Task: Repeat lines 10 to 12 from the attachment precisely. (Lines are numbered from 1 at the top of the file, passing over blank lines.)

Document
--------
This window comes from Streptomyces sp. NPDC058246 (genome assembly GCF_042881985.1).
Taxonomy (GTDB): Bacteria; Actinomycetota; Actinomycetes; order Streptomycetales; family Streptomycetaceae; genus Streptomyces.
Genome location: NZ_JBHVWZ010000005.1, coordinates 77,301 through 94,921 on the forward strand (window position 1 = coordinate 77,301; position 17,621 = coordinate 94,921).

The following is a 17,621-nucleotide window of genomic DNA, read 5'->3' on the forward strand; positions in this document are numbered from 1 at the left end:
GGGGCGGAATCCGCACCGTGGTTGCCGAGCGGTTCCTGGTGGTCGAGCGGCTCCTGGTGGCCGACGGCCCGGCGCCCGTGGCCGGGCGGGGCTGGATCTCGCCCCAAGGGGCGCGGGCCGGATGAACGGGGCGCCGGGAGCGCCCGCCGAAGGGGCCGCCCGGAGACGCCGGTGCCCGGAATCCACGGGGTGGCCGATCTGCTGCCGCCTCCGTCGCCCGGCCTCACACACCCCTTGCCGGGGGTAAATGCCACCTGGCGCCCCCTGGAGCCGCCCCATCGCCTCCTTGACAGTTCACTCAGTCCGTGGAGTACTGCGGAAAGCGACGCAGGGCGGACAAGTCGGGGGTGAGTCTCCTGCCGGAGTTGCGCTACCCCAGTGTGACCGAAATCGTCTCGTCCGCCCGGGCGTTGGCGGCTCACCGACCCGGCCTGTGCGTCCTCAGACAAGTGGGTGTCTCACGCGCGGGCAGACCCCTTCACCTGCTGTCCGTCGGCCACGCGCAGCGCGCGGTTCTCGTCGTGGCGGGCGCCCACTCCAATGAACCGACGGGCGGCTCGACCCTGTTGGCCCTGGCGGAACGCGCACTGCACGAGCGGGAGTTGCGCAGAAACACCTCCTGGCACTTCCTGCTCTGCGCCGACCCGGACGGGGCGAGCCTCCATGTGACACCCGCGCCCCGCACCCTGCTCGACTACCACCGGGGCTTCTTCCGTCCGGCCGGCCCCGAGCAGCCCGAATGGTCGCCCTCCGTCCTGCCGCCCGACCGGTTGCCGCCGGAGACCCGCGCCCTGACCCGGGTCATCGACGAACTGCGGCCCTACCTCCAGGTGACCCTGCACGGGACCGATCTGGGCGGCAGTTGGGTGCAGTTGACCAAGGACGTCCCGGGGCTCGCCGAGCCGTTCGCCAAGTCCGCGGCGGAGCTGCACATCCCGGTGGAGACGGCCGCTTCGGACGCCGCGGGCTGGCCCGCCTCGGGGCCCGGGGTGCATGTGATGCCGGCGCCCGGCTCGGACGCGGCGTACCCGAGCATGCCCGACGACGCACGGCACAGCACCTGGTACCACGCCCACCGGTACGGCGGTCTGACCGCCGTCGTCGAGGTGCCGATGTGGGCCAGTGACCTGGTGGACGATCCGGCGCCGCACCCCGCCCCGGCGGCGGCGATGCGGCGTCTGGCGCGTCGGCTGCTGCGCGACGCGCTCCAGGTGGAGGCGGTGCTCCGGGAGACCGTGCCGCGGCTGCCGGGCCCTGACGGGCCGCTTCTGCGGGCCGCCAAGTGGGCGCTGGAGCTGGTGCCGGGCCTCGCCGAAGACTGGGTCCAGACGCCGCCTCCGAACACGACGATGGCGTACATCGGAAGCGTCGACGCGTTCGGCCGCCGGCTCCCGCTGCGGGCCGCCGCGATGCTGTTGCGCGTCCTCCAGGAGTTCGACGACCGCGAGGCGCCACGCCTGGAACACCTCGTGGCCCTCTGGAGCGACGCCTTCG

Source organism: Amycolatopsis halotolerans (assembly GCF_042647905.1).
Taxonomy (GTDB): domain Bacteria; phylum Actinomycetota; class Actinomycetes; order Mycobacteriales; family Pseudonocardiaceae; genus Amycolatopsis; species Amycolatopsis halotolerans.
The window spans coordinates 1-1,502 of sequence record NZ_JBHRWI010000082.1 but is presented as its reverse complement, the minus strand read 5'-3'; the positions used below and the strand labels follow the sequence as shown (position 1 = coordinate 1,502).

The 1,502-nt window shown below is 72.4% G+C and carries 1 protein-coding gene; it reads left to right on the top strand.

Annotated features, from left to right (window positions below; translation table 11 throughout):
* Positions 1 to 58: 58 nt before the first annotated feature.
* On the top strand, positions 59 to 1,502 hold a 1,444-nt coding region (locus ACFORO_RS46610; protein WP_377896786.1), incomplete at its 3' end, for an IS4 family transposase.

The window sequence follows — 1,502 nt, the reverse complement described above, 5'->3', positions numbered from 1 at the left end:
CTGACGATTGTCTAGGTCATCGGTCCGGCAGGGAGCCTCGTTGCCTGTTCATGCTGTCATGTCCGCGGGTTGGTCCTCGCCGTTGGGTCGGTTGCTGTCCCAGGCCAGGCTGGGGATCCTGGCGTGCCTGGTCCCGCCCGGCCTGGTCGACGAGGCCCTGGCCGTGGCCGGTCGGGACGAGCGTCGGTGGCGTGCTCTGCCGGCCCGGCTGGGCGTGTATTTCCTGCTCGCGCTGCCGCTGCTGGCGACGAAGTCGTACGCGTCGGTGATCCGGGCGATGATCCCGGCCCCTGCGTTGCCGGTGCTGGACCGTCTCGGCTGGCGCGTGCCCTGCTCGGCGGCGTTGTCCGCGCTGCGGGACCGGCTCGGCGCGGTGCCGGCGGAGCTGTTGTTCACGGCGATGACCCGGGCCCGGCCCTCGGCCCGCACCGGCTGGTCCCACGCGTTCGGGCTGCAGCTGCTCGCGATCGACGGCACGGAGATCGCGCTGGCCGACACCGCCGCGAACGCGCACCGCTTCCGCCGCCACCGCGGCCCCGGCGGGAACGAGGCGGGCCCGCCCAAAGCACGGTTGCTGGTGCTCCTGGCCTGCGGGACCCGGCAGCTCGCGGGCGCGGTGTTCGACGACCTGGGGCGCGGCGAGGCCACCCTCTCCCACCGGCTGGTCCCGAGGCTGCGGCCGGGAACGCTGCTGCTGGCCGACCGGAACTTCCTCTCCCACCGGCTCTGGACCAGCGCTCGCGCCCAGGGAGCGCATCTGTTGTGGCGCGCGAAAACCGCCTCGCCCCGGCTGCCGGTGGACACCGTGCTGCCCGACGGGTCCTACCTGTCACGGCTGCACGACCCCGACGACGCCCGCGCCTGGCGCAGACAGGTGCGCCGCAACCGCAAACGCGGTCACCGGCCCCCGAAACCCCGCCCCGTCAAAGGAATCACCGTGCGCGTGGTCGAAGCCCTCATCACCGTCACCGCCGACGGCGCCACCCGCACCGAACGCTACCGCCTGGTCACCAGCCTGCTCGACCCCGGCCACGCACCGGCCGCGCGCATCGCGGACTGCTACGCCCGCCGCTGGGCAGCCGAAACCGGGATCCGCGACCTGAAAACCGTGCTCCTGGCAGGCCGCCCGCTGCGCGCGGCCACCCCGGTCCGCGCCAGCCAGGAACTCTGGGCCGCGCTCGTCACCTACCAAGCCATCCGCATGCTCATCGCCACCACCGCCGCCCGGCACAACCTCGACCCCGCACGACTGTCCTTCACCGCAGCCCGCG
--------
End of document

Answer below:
Annotated features, from left to right (window positions below; translation table 11 throughout):
* Positions 1 to 58: 58 nt before the first annotated feature.
* On the top strand, positions 59 to 1,502 hold a 1,444-nt coding region (locus ACFORO_RS46610; protein WP_377896786.1), incomplete at its 3' end, for an IS4 family transposase.